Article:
Opium is a potent drug that helps relieve severe pain. It can be quite addictive and hazardous to one's health when consumed in large doses. The substance affects the chemicals in the brain, which are responsible for controlling emotions and movement. Moreover, those who take the drug will immediately feel certain effects such as an euphoric and high feeling. Eventually, the effects will wear off, and a person may feel depressed, anxious, and nervous.
After a person has obtained large amounts of opium, he or she may experience a pleasure feeling. With continuous use, individuals may begin to crave for the drug until they have become dependent on it. Their bodies may also become tolerant to the drug's effects, so they will end up taking even larger doses until they attain satisfaction. However, this may lead to an overdose, which can jeopardize a person's health and well-being.
Initially after taking the drug, people may feel calm and confident. They will undergo a mixture of sensations such as euphoria and a sudden rush. These people will also fail to feel any pain or negative feelings. A few minutes after, though, the effects of the substance will fade. Then, individuals may experience a sudden drop in their emotions. Some may become depressed, agitated, anxious and nervous. Their body will start to crave for another dose of the drug because of the pleasant emotions linked with the drug's effects. Yet, it is impossible for a person to feel the same kind of high feeling during subsequent uses of the drug, as compared to when he or she first tried taking opium.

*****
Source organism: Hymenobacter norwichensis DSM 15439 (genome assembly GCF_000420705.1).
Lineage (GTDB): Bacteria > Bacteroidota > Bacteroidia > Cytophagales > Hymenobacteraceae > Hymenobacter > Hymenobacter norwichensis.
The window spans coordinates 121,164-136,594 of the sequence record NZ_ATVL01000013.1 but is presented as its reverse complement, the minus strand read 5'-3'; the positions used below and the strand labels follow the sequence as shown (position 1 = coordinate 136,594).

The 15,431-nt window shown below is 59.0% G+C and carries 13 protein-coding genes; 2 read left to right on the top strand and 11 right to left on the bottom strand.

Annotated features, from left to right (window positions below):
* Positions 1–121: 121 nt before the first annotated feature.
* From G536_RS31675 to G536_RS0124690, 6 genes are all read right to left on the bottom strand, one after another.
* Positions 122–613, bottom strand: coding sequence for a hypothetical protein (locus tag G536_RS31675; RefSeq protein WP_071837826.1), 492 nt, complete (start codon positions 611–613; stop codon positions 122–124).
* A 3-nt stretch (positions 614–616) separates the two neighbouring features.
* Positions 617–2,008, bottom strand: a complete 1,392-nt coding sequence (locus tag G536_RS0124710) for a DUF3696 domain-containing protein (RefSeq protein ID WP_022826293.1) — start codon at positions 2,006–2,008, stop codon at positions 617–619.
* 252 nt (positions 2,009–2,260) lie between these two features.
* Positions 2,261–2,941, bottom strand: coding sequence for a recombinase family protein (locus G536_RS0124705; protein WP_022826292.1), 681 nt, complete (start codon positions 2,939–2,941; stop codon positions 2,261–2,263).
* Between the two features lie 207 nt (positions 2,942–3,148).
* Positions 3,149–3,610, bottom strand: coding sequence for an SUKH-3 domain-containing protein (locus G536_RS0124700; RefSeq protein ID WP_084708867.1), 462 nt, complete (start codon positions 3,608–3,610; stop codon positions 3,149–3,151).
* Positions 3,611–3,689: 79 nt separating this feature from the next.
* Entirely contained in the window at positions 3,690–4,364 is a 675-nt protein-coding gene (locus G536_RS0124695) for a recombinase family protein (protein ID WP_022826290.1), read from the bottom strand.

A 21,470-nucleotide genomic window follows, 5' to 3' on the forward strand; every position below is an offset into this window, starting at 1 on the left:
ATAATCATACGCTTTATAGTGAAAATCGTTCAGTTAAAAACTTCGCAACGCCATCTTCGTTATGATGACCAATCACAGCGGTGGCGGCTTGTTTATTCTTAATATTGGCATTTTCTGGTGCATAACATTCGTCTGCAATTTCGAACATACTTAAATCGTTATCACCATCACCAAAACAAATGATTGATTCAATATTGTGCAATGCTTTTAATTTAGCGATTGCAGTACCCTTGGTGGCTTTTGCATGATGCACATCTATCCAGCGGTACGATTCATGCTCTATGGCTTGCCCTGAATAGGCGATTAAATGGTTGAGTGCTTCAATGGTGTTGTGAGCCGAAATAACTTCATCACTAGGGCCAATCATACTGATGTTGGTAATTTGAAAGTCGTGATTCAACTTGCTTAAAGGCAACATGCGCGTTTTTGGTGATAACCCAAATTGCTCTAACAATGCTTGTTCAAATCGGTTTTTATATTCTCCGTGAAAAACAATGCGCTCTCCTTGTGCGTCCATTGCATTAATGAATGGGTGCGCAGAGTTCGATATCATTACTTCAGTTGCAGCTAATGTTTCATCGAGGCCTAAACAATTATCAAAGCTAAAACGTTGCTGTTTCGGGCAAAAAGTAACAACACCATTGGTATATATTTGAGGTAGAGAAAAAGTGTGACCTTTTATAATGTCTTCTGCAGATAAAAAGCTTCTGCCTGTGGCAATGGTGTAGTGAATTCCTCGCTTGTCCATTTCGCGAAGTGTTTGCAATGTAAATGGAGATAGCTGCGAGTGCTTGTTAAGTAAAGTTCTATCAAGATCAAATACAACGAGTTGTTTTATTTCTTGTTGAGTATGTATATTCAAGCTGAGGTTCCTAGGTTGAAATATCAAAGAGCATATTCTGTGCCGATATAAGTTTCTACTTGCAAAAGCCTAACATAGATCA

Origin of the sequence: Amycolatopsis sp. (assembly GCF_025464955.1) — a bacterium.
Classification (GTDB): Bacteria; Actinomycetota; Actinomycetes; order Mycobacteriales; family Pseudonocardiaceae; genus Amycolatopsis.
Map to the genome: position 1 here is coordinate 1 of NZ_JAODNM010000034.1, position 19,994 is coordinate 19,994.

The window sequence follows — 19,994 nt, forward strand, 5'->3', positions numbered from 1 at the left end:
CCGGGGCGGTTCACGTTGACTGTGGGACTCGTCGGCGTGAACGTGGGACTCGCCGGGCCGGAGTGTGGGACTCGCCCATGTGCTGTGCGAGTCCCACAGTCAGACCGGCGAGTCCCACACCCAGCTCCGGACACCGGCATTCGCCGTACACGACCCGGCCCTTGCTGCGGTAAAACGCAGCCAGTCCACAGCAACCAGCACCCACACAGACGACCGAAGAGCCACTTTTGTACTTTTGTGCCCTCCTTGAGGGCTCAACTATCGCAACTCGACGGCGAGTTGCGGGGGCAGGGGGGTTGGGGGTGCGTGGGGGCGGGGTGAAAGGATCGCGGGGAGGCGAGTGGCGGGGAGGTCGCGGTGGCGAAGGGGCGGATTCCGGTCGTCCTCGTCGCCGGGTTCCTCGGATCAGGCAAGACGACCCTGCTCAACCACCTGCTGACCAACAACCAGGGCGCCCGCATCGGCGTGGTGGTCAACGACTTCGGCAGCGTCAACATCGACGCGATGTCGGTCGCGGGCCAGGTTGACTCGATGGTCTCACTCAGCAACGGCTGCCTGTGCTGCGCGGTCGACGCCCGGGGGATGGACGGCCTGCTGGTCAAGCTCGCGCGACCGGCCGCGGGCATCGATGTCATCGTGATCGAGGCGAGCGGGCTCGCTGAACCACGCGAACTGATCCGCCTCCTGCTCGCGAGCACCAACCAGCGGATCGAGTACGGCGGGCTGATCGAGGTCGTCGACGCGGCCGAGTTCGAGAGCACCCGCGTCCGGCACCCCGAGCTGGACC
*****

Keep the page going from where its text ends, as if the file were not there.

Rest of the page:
Those who are hooked on the drug may display numerous signs that can be disconcerting for some. Addiction can lead to a number of symptoms that may vary in severity, depending on the dosage received and duration of use.
Among the common signs include diarrhea, nausea, tremors and vomiting. Individuals who have become accustomed to the drug may also suffer from profuse sweating and chills even when there are no changes in temperature. There are also drug addicts who may lose weight due to little to no appetite. They may practice poor hygiene and wear disheveled clothing because they no longer care about anything except for obtaining a dose of the drug.
It is also typical among drug users to exhibit behavioral symptoms linked with opiate addiction such as severe changes in personality and attitude. In fact, they may be frequently angry, depressed, or paranoid. When they decide to quit taking the drug, they may suffer from withdrawal effects such as fearfulness, anxiousness, and paranoia. They may be very desperate to obtain their next dose of the drug, so they tend to lose their self-esteem and self-control.
When a person's body is tolerant to the drug's effects, users may want to receive more doses of the substance just to feel satisfied. This constant craving can be very disturbing, and some people become violent or aggressive in the hopes of having more supply of the drug. They may also begin to isolate themselves from loved ones, and this can affect the quality of their relationship with people.
With consistent abuse of the drug, a person may suffer from an overdose just to experience a kind of high feeling and pleasurable sensations. These people may begin to experience alarming physical symptoms such as diarrhea, nausea, dizziness, lightheadedness, and vomiting. Aside from physical discomfort, most users suffer from psychological issues such as visual or auditory hallucinations, paranoia, depression, panic attacks, anxiety, and nervousness.
Considering the negative and debilitating effects of opium abuse and addiction, it is important for drug users to obtain the best treatment option for their concerns. They may choose a holistic form of therapy, so they will no longer suffer from the dangerous effects of the drug. In addition, a drug-free treatment is the best way to go because there are no chances of experiencing additional side effects. These people need to obtain moral support from loved ones and guidance from professionals who are aware of the excellent treatment for opium addiction. Therapy and counseling can also help prevent the possibility of relapses after years of treatment.